Counselling Services in Limerick

By Editor Mar 21, 2018

1 in 5 Irish adults aged 19-25 were experiencing mental health problems in 2013, according to a report by the Royal College of Surgeons in Ireland. The average age of a student fits within this age bracket.

The counselling service here in University of Limerick (UL), “Éist”, is under pressure at the moment due to high demand and being understaffed. Éist is doing its best to accommodate all of the students. The junior councillors that work for the counselling services in UL don’t get paid but are providing services to help students.

There are drop-in hours available from 11-12pm and 2-3pm daily where students get the opportunity to talk to an assistant psychologist. Depending on the situation, students might then be offered between 6 and 8 sessions with a counsellor or psychologist. After this they then might be offered additional therapy sessions for support and finally may be referred to a specialist service. This seems like a good system, but due to an overwhelming amount of students trying to avail of the services, there is a six week waiting list- this could have devastating effects on a student who is in extreme difficulty.

If this situation arises, it is important to know that there are other options, for example: MyMind Limerick. MyMind Centre for Mental Wellbeing is located at 50 O’Connell Street and is a relatively new centre. They have doubled their room capacity from their original location and increased their team and in turn, services to clients. It is open from Monday-Friday from 8am-10pm and Saturday from 9am-7pm.  Their vision is that everyone has quick and easy access to affordable mental health services.

It was founded in 2006 as a not-for-profit community based provider of accessible mental health care and now have centres in Dublin, Cork and Limerick, providing a wide range of clients with counselling and psychotherapy services.

MyMind celebrated its 10th anniversary in 2016 and had provided 70,000 appointments since 2006.

According to their 2016 Annual Report, their client base in Limerick was 65% female and 35% male which almost mirrors the national scale of people availing of their services, which is 64% female 36% male.

Their annual report also showed that anxiety was the highest reason for people coming into their four centres with 24% in Dublin South, 22% in Dublin North, 28% in Cork and 24% in Limerick. According to Mental Health Ireland, anxiety can be defined as a type of fear usually associated with the thought of a threat or something going wrong in the future, but can also arise from something happening right now.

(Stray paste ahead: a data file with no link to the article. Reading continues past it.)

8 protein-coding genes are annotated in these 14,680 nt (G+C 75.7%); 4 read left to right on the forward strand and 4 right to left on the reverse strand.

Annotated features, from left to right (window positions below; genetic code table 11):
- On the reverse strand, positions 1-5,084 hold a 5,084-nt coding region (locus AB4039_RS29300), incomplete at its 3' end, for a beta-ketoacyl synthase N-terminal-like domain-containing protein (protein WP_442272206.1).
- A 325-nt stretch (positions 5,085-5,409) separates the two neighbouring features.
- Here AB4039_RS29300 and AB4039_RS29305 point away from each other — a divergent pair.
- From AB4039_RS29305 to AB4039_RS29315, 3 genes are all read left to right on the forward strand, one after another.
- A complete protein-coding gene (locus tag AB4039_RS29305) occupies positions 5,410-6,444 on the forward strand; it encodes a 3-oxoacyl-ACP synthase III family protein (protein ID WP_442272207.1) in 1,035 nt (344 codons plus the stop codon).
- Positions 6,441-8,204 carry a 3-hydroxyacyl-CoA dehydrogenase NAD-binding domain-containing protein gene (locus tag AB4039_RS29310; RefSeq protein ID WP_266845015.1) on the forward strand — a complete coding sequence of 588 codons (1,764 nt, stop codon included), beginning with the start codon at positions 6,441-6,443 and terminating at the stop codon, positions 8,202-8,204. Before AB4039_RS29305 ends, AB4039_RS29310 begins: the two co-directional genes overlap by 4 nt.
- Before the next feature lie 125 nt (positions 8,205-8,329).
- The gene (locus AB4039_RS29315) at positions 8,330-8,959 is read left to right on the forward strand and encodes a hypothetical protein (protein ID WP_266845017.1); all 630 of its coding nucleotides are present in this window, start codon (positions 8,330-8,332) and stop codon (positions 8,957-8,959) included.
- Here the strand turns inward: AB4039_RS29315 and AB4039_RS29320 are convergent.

ReachOut Ireland, the organisation which provides support for young people concerned about mental health issues, reports a significant increase in the numbers of young people seeking information on anxiety in the past year. However, in relation to MyMind, there were only 20% of 15-24 year olds who used the service in 2016. Most people were between the ages of 25-34 (43%). Is this because students aren’t aware of these services?

The good thing about the UL counselling service is that it’s free, but MyMind charges clients based upon their employment status, allowing full time students and those who are unemployed to access their services at reduced rates. Carmen Bryce, Communications Officer, states that: “MyMind offers a discounted rate of €20 for students. We do have many students coming to us, as student counselling services can have a long waiting list. It is important that someone gets the help they need before a problem gets worse.”

Additionally, MyMind has a multidisciplinary, multicultural team that is able to provide services in more than 15 languages, enabling them to serve the migrant population.

The advice that Carmen would offer to someone who is experiencing mental health problems, or if they were concerned about a friend, is to “please know you’re not alone. Talk to someone, share whatever is bothering you, reach out for help if you need it.”










By Editor

Related Post